Celebrating Women. Empowering Every Woman.
From Nefertiti to Michelle Obama the impact of women on our world is incalculable. Historically, women’s contributions embrace every field of study: science, engineering, politics, art, social issues, mathematics, humanities, technology and more. Women are our first teachers, and worth noting, have given birth to the entire population of the world.
And yet today, much outstanding work goes unheralded and worse, unknown. Can you name five women scientists? Five women artists, mathematicians or engineers? You might be able to name one or two, but five? Somehow, the work of many creative and impactful women are all but missing from our historical narrative. To help bring these spectacular women into the light, Woman/ Women was created as an original new exhibit for The Leonardo’s Human Rights Gallery. It celebrates the work of women past and present and asks us to imagine a 50/50 future based on equal opportunities.
Work in Progress
Central to the exhibit, The Work in Progress Mural, made at The Leonardo, is a stunning visualization of the impact of women on our society. It is a community project and the brainchild of Jann Haworth, The Leonardo’s Creative Director. Over 120 local men and women created stencil portraits of more than 150 women who are catalysts for change in the arts, sciences and social evolution. Their portraits were then made into a beautiful collage by Liberty Blake, an artist who serves as The Leonardo’s Art Specialist, into a piece that is 40 ft. long and growing. In the coming months, two new panels will be created in the Residency Studio at The Leonardo, bringing the total length to 48 ft. The mural will be on display in the Human Rights Gallery beginning on May 10.
The project was developed over the summer of 2016 in partnership with the Utah Museum of Contemporary Art (UMOCA) and the Brigham Young University Museum of Art (MOA). The mural is currently on display at MOA on the BYU campus. After it’s time at The Leonardo, Work in Progress will travel to Vienna in May 2017, Colorado in the fall of 2017, with visits to Idaho and London planned for the future.
Recently, the mural was featured at TEDXWomen 2016 in San Francisco and in Washington D.C. as part of the Congressional Commission’s Report in support of the creation of The American Women’s History Museum. It was also taken to the March of a Million Women in Washington D.C. Jan. 2017.
50/50: A Film by Tiffany Shlain
‘50/50: Rethinking the Past, Present and Future of Women and Power’ was directed by Emmy-nominated filmmaker Tiffany Shlain. The film is a fast-paced and entertaining ride through the 10,000-year history of women and power. From setback and uprisings to the bigger context of where we are today the film explores what it is going to take to get to a more gender-balanced world that’s better for everyone. Her film asks us to turn our thinking from the idea of the ‘scarcity’ of women’s presence in current narratives and instead, develop a new inclusive history that creates mentors for the rising generation of all genders.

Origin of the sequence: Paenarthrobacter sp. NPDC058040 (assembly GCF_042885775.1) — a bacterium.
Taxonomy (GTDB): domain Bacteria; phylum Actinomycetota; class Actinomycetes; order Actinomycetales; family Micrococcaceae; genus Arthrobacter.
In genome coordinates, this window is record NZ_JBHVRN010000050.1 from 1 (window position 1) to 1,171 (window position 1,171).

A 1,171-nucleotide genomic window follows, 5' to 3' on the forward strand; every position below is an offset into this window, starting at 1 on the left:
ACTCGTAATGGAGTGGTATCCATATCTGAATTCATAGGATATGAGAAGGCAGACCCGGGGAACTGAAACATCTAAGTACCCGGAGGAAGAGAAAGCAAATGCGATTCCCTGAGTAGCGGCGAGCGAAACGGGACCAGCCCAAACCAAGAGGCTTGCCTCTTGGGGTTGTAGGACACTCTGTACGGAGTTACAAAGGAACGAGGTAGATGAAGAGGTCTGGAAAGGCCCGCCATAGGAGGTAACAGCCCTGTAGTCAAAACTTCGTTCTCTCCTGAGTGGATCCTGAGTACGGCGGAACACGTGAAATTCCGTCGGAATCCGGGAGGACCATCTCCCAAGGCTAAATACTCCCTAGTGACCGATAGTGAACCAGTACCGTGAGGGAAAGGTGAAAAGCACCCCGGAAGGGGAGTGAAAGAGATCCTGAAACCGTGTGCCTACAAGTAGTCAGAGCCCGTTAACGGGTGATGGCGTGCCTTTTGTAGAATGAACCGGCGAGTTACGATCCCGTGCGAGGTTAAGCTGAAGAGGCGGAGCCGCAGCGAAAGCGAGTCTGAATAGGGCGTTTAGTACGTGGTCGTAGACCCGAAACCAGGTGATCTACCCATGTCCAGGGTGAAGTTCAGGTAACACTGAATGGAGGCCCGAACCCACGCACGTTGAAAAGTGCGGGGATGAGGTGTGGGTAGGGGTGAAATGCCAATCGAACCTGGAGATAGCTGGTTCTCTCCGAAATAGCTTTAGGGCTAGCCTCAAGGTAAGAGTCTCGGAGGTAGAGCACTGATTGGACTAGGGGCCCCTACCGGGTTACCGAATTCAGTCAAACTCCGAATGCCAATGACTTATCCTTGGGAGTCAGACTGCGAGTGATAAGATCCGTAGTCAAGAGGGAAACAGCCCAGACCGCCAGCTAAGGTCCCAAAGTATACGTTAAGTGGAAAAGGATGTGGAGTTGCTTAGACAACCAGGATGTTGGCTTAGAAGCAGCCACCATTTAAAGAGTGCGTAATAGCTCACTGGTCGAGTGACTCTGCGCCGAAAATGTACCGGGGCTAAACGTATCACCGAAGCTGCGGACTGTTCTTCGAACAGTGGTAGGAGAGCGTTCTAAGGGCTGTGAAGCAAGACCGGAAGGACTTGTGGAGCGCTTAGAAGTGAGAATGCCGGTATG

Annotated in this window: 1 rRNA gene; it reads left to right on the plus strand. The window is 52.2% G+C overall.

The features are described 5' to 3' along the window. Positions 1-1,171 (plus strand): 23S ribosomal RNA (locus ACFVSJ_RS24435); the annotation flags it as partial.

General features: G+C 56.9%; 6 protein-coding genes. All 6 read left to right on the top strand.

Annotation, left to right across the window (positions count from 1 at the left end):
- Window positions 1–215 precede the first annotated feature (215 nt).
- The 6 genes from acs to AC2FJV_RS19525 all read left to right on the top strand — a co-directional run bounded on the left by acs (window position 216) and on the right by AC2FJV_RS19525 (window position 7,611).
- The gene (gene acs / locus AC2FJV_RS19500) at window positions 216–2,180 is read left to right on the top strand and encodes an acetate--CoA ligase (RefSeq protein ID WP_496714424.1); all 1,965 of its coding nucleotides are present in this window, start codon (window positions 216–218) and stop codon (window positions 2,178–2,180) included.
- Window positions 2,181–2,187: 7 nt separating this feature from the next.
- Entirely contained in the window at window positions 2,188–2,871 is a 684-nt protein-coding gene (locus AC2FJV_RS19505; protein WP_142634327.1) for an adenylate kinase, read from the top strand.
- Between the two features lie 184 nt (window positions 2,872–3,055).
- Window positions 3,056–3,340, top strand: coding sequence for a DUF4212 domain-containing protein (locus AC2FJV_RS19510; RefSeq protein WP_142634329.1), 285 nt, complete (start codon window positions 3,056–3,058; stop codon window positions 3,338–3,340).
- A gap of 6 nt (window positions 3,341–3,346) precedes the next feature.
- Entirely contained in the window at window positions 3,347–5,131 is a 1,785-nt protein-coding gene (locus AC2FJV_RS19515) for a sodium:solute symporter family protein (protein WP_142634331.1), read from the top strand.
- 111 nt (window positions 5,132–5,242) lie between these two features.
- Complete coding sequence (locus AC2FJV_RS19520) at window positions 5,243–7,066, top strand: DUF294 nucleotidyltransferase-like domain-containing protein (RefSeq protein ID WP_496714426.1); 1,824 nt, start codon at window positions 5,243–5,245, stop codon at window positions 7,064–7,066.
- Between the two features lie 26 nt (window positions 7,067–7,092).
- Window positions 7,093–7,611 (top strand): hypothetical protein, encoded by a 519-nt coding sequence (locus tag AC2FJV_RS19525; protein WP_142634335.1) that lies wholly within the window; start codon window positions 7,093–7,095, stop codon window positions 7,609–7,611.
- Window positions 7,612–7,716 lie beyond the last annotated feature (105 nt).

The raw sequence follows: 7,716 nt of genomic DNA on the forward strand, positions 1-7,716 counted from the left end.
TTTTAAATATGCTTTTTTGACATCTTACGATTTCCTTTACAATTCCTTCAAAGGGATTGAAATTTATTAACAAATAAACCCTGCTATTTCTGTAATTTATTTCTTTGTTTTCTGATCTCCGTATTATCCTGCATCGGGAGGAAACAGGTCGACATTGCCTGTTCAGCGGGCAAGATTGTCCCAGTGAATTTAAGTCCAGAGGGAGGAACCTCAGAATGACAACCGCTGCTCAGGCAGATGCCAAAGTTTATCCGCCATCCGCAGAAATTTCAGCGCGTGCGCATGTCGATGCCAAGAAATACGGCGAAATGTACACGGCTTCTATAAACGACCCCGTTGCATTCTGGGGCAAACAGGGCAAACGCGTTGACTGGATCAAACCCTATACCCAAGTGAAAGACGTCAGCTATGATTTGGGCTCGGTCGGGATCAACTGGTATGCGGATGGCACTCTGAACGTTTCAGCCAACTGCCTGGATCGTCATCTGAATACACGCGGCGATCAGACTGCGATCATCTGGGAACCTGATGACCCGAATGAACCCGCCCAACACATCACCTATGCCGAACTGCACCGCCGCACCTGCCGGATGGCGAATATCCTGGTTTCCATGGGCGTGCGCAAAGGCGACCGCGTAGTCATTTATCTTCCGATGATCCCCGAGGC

Her messages are direct, clear and vividly expressed. She fuses modern digital technology, philosophy, art and science in a collage of information and emotional power that reminds us what it really is to be human.
The film is the centerpiece of the May 10 Global Conversation and Celebration at the Leonardo and a continuing part of the exhibit.
Watch the trailer for 50/50 below:
Historically, women’s creative energies have circled within domestic zones like quilting, embroidery, lace making, patchwork, knitting, and sewing. With industrialization, many women first found paid work as seamstresses and their sewing skills allowed them to earn their own money. 100 years ago, these skills were still more or less universal. Now, they are dying as an everyday part of life.
While the general populace today doesn’t spend much time with these skills, they have become central to many Fine Artists who forcibly declare them to be skill sets that need to be re-evaluated and that they belong alongside traditional fine art pursuits such as oil painting, bronze casting or marble carving.
The Hands On part of Woman/Women will encourage you to try things as simple as threading and knotting a needle or challenge you to to make the smallest stitch that can be seen by human eyes. Once you’ve tried your hand at these skills, we’ll ask you to encourage others to do the same! So stay a while and add to our display something you make…by hand.
Woman/Women is now showing at The Leonardo.
Take an inside look of Woman/Women, The Leonardo’s newest human rights exhibit. Jann Haworth, The Leonardo’s Creative Director, explains the inspiration for this exhibition, while high school students and Salt Lake City Mayor Jackie Biskupski explain its importance in the community.